Barney Fife Sings on Andy Griffith

Don Knotts portraying Barney Fife on the Andy Griffith Show is asked by the choir director to be the featured tenor for the choir in an upcoming program.

In an earlier part of the show not shown in this clip the choir director decides to use Barney as the featured tenor in an upcoming program. However that was before he actually heard Barney sing.

When the choir has their first practice with Barney singing the choir director notices someone is singing offkey and Barney volunteers to move around in the choir to help find out who the culprit is that is singing so badly.

Then the choir director finds out it is Barney singing offkey and is perplexed about how to solve the situation since Barney is ruining the song he is to be featured on.

Andy and the choir director decide to use another singer who will be offstage to sing Barney’s part. Only problem is how to keep Barney from actually singing.

Then Andy comes up with the perfect solution by telling Barney that when the microphone and speakers are on that Barney will be singing too loud for the audience. So Andy tells Barney to practice singing quieter and quieter till Barney can’t be heard and Andy tells him that is perfect.

When the choir starts singing the song the singer who will be actually singing sneaks out of the choir to a place where he can’t be seen by the audience.

Then when it is time for Barney to sing his featured tenor solo part Barney is actually lip syncing while this booming voice is heard from the actual singer. The singer doesn’t sound like a tenor to me though and sounds more like a baritone.

This is some dialogue from the show posted at that tells what Barney’s girlfriend Thelma Lou thinks of Barney’s singing:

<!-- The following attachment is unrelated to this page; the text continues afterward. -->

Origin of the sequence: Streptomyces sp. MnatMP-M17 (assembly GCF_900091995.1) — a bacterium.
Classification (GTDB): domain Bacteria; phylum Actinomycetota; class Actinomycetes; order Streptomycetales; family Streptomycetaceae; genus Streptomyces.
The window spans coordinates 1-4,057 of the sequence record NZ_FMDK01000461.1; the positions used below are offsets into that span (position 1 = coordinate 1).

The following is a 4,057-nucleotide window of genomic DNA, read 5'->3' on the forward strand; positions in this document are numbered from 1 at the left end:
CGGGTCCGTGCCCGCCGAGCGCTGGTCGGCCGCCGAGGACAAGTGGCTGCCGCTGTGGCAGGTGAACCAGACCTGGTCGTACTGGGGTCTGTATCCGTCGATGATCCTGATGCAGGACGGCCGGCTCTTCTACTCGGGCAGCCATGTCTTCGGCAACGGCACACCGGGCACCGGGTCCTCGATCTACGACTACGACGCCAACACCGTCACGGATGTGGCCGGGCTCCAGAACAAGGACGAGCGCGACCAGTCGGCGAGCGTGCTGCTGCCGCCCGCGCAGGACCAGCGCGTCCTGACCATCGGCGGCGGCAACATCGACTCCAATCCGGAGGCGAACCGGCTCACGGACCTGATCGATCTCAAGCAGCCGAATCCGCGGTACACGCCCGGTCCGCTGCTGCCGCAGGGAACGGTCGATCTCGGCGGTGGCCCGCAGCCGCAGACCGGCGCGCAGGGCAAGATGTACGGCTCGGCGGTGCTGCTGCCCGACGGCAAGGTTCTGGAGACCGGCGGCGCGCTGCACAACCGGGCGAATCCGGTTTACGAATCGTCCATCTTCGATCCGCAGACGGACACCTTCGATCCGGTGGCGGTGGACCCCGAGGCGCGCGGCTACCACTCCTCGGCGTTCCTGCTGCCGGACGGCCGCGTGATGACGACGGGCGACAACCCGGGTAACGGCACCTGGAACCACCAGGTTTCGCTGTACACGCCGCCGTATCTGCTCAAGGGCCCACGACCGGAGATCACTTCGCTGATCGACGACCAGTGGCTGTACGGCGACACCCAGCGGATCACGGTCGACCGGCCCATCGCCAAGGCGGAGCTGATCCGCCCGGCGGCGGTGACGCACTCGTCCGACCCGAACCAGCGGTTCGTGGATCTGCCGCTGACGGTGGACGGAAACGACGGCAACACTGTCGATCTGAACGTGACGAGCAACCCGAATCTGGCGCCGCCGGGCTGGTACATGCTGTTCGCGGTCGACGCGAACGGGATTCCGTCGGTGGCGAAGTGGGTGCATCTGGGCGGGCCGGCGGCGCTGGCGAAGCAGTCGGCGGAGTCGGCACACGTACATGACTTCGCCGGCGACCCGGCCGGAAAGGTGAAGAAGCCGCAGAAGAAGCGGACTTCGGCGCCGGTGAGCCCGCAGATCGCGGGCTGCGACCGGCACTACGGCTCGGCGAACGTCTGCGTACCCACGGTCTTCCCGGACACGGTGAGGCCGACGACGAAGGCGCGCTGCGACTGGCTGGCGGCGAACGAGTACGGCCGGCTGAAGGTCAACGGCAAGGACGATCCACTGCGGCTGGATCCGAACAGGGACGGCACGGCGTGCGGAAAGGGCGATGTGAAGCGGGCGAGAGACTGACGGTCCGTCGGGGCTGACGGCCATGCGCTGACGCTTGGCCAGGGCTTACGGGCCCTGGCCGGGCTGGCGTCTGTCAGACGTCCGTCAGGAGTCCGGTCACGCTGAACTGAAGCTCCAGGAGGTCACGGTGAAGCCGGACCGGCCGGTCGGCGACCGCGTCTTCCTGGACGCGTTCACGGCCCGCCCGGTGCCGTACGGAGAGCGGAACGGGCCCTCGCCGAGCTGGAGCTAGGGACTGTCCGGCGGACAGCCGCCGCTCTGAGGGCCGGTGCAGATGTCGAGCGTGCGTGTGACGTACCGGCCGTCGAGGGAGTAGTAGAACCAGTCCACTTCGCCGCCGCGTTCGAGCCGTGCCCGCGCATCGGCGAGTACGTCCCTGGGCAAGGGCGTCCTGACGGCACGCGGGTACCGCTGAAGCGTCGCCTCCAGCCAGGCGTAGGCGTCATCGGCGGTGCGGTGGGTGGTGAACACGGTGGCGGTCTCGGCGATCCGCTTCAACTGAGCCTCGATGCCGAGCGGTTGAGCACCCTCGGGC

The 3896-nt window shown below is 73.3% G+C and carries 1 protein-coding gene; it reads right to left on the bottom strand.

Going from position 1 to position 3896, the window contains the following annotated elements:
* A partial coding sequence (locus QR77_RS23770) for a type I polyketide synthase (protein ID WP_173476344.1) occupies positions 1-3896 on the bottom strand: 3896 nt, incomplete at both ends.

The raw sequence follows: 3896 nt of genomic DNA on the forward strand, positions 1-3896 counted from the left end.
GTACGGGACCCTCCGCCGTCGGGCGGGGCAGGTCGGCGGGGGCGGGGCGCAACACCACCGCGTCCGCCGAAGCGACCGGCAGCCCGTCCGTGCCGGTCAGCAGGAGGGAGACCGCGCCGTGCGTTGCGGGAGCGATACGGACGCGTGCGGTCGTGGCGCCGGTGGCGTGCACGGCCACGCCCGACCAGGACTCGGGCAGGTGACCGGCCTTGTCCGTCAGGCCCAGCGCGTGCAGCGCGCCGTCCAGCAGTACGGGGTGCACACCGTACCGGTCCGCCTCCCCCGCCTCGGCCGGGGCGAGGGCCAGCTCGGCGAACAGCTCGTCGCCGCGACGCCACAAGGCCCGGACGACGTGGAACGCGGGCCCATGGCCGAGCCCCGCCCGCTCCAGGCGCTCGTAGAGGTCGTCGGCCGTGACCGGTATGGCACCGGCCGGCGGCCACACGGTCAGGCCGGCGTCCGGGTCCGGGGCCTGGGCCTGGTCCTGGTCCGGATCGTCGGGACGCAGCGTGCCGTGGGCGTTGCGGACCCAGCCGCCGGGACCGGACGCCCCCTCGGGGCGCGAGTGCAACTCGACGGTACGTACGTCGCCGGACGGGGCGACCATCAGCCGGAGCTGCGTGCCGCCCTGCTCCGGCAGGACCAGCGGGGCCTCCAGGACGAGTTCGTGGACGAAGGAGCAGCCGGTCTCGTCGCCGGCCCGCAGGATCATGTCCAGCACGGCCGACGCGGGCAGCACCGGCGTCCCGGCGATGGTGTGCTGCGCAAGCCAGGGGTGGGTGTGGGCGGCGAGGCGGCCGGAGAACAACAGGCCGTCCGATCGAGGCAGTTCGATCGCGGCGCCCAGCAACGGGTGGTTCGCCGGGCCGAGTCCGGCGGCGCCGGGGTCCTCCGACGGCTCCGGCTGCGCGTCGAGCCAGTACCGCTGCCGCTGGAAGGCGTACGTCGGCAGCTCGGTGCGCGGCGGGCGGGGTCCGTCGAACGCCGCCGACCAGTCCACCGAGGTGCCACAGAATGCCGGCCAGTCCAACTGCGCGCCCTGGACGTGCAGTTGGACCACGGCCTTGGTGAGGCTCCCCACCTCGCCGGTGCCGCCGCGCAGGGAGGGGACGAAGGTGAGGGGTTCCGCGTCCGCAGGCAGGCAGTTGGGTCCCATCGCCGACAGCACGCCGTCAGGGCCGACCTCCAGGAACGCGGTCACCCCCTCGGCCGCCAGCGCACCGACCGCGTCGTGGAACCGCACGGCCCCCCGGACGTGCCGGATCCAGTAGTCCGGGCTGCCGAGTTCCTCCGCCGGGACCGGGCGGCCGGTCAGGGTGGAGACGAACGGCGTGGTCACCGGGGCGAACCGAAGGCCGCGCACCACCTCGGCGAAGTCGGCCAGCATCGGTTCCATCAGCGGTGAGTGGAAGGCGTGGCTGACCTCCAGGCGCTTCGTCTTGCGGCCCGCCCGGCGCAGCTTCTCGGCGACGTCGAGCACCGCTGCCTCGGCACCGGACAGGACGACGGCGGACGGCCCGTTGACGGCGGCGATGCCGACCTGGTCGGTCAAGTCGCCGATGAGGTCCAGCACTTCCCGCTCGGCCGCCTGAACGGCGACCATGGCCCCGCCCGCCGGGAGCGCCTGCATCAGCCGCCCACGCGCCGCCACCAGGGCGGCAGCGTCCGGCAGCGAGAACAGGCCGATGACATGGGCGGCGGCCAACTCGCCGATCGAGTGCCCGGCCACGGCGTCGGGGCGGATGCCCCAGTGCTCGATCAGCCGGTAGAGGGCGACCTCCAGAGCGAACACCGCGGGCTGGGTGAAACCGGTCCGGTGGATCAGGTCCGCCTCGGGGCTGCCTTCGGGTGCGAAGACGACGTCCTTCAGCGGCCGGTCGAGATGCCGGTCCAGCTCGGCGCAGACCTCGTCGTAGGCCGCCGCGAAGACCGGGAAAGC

(Thelma Lou hears that Barney is going to join the choir)
Thelma Lou: Barney’s going to be in the choir? My Barney?
Andy: That’s right.
Thelma Lou: But Barney can’t sing.
Andy: I know.
Thelma Lou: He’s a warm, wonderful person and I love him dearly; but he can’t sing.
Andy: That’s true.
Thelma Lou: He’s kind, considerate, good-hearted – the most gentle person I’ve ever known; but he can’t sing.
Andy: You’re right.
Thelma Lou: He’s the man I want to marry – the man I want to be the father of my children…
Andy: But he can’t sing.
Thelma Lou: Not a lick!

This episode is one of my alltime favorite Andy Griffith shows and it showcases the comedy talent of both Andy Griffith and Don Knotts.


Little Couple: Reality TV As It Should Be

Dr. Jennifer Arnold and Bill Klein the stars of the Little People reality show on TLC at their wedding.

Reality television is a misnomer since so little reality emanates from that genre of television. Most reality shows center around celebrities in rehab, celebrity families like the Kardashians that have more drama in one show than most people have in one lifetime and reality dating shows like The Bachelor and The Bachelorette in which almost nobody winds up getting married.

The TLC reality show Little Couple is a breath of fresh air for reality fans. It may not be a hundred percent real but it is close to it as any other reality show being shown today.